Unity in diversity
AS MORE and more organisations go global and become increasingly diverse it has become imperative for employers to create workplaces that respect diversity and are welcoming. Most workplaces are home to people of different genders, races, beliefs, ethnic origins/communities and lifestyles. Diversity involves all the things that make us different from each other. The effects of a diverse workforce can be telling. Unless the employers understand the changes wrought by diversity they cannot begin to deal with it let alone appreciate it.
Though companies talk of embracing multiculture, in itself that is not enough. They should learn how to manage diversity so that they attract and retain the best talent.
Bringing together employees of varied perspectives and skills will not only bring creativity but boost dynamism as well. Organisations that value their employees perform better with fewer tensions when cultural clashes are managed well. A diverse workforce has to be valued, not merely tolerated. And it is in the hands of the people to respect and tolerate everyone they work with.
A workplace that lays emphasis on managing diversity is characterized by high employee morale, creative work environment free from harassment, low attrition rates and satisfied clients. Progressive organisations recognise and promote differences as an added value to the work environment. They understand how various dimensions of diversity affect performance, motivation and interpersonal relations.
Diversity management is all about providing a work environment wherein all employees feel valued and empowered.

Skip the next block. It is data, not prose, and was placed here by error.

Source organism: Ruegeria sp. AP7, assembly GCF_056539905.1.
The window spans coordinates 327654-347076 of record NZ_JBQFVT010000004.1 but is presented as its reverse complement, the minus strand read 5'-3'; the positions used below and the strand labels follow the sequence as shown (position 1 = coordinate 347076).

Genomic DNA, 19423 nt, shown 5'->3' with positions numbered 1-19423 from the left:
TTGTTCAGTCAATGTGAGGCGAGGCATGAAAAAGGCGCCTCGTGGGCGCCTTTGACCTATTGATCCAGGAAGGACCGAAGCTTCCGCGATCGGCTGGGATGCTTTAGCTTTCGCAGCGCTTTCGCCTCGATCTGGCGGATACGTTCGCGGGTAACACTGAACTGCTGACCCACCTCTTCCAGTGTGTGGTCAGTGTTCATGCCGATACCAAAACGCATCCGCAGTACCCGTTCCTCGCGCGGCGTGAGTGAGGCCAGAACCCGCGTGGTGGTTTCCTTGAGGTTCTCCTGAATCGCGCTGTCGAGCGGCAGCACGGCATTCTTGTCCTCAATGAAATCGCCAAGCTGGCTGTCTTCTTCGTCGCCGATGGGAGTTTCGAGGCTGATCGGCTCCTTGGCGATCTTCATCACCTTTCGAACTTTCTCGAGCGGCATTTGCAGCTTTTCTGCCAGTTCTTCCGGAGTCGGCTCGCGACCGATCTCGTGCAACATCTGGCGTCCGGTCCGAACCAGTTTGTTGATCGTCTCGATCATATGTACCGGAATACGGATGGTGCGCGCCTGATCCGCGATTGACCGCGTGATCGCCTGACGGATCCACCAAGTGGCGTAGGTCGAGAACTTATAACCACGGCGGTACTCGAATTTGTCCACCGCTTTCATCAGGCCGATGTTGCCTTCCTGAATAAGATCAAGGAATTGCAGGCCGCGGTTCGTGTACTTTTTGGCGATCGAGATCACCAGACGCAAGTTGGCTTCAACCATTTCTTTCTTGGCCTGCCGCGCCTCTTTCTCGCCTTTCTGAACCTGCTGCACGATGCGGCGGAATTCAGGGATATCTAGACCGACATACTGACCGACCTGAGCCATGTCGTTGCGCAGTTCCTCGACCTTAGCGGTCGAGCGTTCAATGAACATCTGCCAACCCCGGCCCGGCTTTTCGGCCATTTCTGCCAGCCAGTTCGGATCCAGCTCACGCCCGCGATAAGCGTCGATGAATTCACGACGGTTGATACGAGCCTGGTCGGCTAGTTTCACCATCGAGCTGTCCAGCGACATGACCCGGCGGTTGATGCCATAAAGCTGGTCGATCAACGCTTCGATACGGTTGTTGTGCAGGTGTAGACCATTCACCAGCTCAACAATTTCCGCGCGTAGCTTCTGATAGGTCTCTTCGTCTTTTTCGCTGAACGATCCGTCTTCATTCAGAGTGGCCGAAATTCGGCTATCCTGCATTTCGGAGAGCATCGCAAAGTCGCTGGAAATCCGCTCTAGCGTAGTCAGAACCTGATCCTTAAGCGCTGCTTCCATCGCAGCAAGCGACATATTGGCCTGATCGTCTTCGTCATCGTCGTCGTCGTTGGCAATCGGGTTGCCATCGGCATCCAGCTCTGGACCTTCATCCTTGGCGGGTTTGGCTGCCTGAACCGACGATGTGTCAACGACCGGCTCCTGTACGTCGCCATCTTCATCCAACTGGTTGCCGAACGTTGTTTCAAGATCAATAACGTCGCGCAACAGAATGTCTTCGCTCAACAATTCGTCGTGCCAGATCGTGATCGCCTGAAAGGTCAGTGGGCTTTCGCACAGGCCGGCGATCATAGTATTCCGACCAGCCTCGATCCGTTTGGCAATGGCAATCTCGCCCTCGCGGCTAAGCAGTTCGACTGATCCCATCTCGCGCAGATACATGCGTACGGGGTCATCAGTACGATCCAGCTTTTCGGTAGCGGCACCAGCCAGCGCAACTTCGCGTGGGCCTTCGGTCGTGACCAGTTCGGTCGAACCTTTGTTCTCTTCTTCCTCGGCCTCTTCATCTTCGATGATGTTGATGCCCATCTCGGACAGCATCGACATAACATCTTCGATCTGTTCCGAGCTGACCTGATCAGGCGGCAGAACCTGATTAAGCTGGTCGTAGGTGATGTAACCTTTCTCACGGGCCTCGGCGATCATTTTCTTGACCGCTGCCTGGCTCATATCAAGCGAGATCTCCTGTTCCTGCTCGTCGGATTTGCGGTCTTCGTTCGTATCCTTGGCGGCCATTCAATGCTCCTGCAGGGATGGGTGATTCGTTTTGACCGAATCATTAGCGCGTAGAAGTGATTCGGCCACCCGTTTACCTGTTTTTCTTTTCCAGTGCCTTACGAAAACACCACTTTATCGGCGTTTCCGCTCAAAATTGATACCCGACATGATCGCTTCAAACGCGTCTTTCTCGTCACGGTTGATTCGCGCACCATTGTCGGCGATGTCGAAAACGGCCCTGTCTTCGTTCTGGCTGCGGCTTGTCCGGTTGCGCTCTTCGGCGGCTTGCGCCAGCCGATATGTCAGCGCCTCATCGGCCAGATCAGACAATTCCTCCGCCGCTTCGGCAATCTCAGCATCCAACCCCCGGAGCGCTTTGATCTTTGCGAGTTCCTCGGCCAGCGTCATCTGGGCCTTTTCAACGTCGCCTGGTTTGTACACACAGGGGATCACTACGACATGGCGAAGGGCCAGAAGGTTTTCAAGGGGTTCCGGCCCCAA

If organisations are to thrive they need to make diversity their strength by actively fostering it. Making a mention of it in the company's newsletters can do this. It should be communicated to all employees that they are valued irrespective of their age, appearance, origins and beliefs, encompassing differences beyond sex and race.
As an employer make sure that you hire people on the basis of their qualifications and attributes rather than any other considerations (e.g. recommended by higher ups; etc.). When recruiting weed out all other factors other than skill and merit. This will lead in the fullness of time to a balanced workforce.
Don't always rely on word-of-mouth recruitment. Most people usually associate with people like themselves. By recruiting employees on others' references you are just promoting non-diversity.
The management's decisions should reflect the vision of the company. This will encourage the managers and supervisors to do so too. The company's objectives should be of prime concern to them.
Employees often feel underrated and unappreciated. What causes further disgruntlement is when training is available to only a select few. As part of management ensure that training is available on a broader scale. Post training opportunities publicly. Periodically review your performers so that you know who has benefited most from training.
Many MNCs often opt to have a diversity trainer to help employees adapt easily to a diverse environment. But be careful when having a consultant like that on your roles. These sessions have to be very carefully and sensitively handled. If not, they may open up old wounds, which may be difficult to heal. More than the trainers/consultants, an adept HR manager would know the problem areas are and suggest ways to remedy the situation.
Ultimately it is up to the management to make the right changes and project the positive image. Diversity should be respected from top down for it to be a tool of success. Diversity consciousness cannot be just mandated into the corporate culture. It has to be an attitude ingrained in the employer as well as the staff of a sense of belonging, of mutual respect, of `them' being part of `us'.
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